Michael Cera 20 years ago he was the in-demand nerd

June 2007 By Philip Berk

Not yet twenty, gawky, lanky, nerdy Michael Cera is hardly anyone’s idea of a star in the making.

Even his angelic looks mitigate that. 

But put him on screen and he projects a warmth and sincerity unmatched by anyone this year.

Ironically he hasn’t been wanting for jobs.

Besides his three year stint as the gentle son in Arrested Development, he played younger versions of the leading characters in Confessions of a Dangerous Mind and Frequency.

But what got him all the attention was his roles this year in Superbad and Juno.

At his press conference he’s as sweetly naive as he  appears on screen.

So what can you say about your overnight success?

“Because I’ve been acting for ten years now, I feel I’m kind of in the same place I’ve always been.”

But you’ve never got this much attention?

“I’m just going to try and keep acting and hopefully keep getting work unless I get completely shunned by the industry.”

Where does your gentle and unassuming manner come from?

“I am not sure. Arrested Development taught me to underplay things and that was really instilled in me by everyone in the show. After three years it just sort of became instinctive.  I was lucky to be part of that show; so I try to keep the things that I earned from it with me on other things I do.”

In Juno you play an unsuspecting father.

Have you ever come close to experiencing something like that in real life?

(Embarrassed he answers) “The closest I’ve ever been to the situation was working on the movie.”

If it happened to you, would you behave as you do in the movie?

“Possibly. My character doesn’t have any control over the situation, and that’s probably how I would react.”

In the movie you’re  a cross country runner. Did you participate in athletics in high school?

“No, I never did anything too athletic in school.”

How has Superbad changed your life?

“Well I guess it’s let me do other movies. I am working on a film right now, and hope to keep working. That’s all you can hope for. With a movie having some success you’re able to keep working.”

What can you tell us about that film?

“It’s called Nick and Nora’s Infinite Playlist from the director of Raising Victor Vargas  which is a movie I really loved. It’s nice to work with a director you’re really excited to work with.”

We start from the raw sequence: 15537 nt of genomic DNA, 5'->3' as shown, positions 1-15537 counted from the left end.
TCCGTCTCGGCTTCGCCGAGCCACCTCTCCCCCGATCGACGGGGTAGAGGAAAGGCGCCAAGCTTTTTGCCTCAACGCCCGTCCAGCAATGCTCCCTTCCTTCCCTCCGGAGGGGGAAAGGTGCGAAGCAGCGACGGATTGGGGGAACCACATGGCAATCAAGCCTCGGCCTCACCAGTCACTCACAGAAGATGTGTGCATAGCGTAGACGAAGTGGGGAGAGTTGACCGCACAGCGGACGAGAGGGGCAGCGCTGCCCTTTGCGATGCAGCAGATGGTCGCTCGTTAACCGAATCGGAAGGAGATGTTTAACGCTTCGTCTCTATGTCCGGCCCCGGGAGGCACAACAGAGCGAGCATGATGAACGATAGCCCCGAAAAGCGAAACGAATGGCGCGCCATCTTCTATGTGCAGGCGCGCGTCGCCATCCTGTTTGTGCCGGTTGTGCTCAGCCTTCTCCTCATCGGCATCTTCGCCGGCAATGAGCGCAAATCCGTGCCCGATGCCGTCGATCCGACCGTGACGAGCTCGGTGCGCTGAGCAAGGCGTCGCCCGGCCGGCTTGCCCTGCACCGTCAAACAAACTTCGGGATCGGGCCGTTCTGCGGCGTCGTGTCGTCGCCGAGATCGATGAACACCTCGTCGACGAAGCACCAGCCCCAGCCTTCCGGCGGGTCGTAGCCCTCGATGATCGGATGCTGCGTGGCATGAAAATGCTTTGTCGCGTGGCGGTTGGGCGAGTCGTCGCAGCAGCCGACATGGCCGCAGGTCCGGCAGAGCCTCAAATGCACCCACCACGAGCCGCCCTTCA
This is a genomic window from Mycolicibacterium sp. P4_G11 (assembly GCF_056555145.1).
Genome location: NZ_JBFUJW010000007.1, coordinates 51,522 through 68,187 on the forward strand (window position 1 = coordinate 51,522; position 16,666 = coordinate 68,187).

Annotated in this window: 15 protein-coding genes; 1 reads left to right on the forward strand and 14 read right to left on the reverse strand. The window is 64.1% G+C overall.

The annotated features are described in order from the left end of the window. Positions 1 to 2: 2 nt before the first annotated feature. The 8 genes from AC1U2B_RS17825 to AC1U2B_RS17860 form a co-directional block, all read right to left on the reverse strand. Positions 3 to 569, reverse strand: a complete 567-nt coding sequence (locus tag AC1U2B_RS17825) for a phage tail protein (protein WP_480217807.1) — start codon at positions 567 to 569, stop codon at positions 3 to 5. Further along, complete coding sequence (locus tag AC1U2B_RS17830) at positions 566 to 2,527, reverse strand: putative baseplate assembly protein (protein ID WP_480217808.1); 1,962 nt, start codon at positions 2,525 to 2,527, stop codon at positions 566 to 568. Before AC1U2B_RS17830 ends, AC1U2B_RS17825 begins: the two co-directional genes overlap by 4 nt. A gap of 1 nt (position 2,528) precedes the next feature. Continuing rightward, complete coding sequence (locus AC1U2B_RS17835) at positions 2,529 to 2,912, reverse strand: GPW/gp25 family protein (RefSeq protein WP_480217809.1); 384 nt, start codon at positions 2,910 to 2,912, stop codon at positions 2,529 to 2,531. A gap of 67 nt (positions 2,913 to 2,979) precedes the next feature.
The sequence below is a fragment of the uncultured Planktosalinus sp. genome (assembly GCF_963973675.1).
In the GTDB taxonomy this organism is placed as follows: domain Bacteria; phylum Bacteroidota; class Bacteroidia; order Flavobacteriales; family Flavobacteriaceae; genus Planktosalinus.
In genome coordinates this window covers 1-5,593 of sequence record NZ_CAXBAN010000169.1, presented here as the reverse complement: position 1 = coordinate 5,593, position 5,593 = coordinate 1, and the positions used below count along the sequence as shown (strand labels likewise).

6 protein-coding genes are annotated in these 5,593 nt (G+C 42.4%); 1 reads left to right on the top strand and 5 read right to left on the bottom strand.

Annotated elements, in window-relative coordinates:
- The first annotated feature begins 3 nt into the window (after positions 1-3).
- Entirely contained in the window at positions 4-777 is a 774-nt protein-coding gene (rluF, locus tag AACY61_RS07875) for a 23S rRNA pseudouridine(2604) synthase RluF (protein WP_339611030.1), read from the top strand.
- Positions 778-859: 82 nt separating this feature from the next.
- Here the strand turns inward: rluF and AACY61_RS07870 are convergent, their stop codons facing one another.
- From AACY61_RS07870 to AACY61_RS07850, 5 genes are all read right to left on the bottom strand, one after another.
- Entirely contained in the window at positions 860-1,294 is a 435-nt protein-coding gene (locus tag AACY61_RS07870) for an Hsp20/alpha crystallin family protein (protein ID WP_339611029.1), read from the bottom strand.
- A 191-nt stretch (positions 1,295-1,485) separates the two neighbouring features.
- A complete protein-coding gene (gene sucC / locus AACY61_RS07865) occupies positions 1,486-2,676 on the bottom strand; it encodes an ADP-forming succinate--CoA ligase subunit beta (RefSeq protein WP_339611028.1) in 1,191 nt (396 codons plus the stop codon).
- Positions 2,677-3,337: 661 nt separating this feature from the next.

Do you have a girl friend?

“Yeah, I do have a girl friend.” 

Is she an actress?

“No she’s not. She does standup comedy.”

Her name?

“Charlene Yee. She performs around L.A.”

Are you guys funny together?

“I guess we can be pretty crazy, pretty whacky. But it’s nice to be able to have a regular conversation with someone, which I can with Charlene.”

Are you naturally funny?

“People say I am. They always think I’m joking. I’m kind of self conscious about not being taken seriously.”

How do you go about choosing you parts?

“You read the scripts, and if you like a script, that’s a good start.  And then you kind of see who’s involved, get an idea of what it will be like. With Juno, I really liked the script, and then I met Jason (Reitman, the director.) I really liked his last movie (Thank You for Smoking), and I thought he could do a good job; so I wanted to be part of it.”

Are you recognized wherever you go?

“Once in a while I get recognized. I feel like they know something about me, they have sort of an advantage because I don’t know anything about them. So that’s kind of scary.”

You join a long list of Canadians who’ve made good.

Is that where you got your training?

“I worked a lot in Canada, acted in Canadian productions and in American productions that were shot there; so I guess that’s where I got my training.”

Where do you make your home?

“I still live in Toronto. At the moment I’m filming in New York; so I go home afterwards.”

Talk about your home life. Did your parents encourage you?

“Both my parents were very supportive, but I’ve always wanted to act. I don’t know why. I had done a few things when I was eight or nine. I did classes on the weekends where you just play games with other kids, and then you put on a play for the parents. I loved doing that. That was so much fun. And then I was so excited when I got my first commercial. My mom is in the back of the room. Without her none of this would have been possible. It was a big commitment on her part. A lot of driving downtown, sometimes three or four days a week taking me to auditions. And when I came to L.A. my mom came with me. She quit her job and stayed with me, and yeah it was great. I know I wouldn’t be here today if my parents hadn’t supported me and believed in me.”

Do you stay close?

“Not like when I was growing up. She’s here in L.A. for the premiere tonight, although she was here for most of Superbad, which we filmed in L.A.  So it depends on the situation if she’s available.”

And your dad?

“My dad works most of the year — he came to New York and visited with my mom, but he’s got to get time off.” 

What does he do?

“He works for Xerox.”

Do you have any siblings?

“I have two sisters, one older, one younger.” 

Where do they live?

“In Toronto.” 

Any hobbies? 

“I play guitar a bit.”

Who is your favorite band?

“I like Wheezer a lot.”

And your biggest indulgence since getting bigger paychecks?

“I bought a panoramic camera. I haven’t really splurged. A few shirts.”

For the record he plays in a band called The Long Goodbye.

And professionally he’s much more adventuresome than he is in private life.

A little inhibited, I’d say.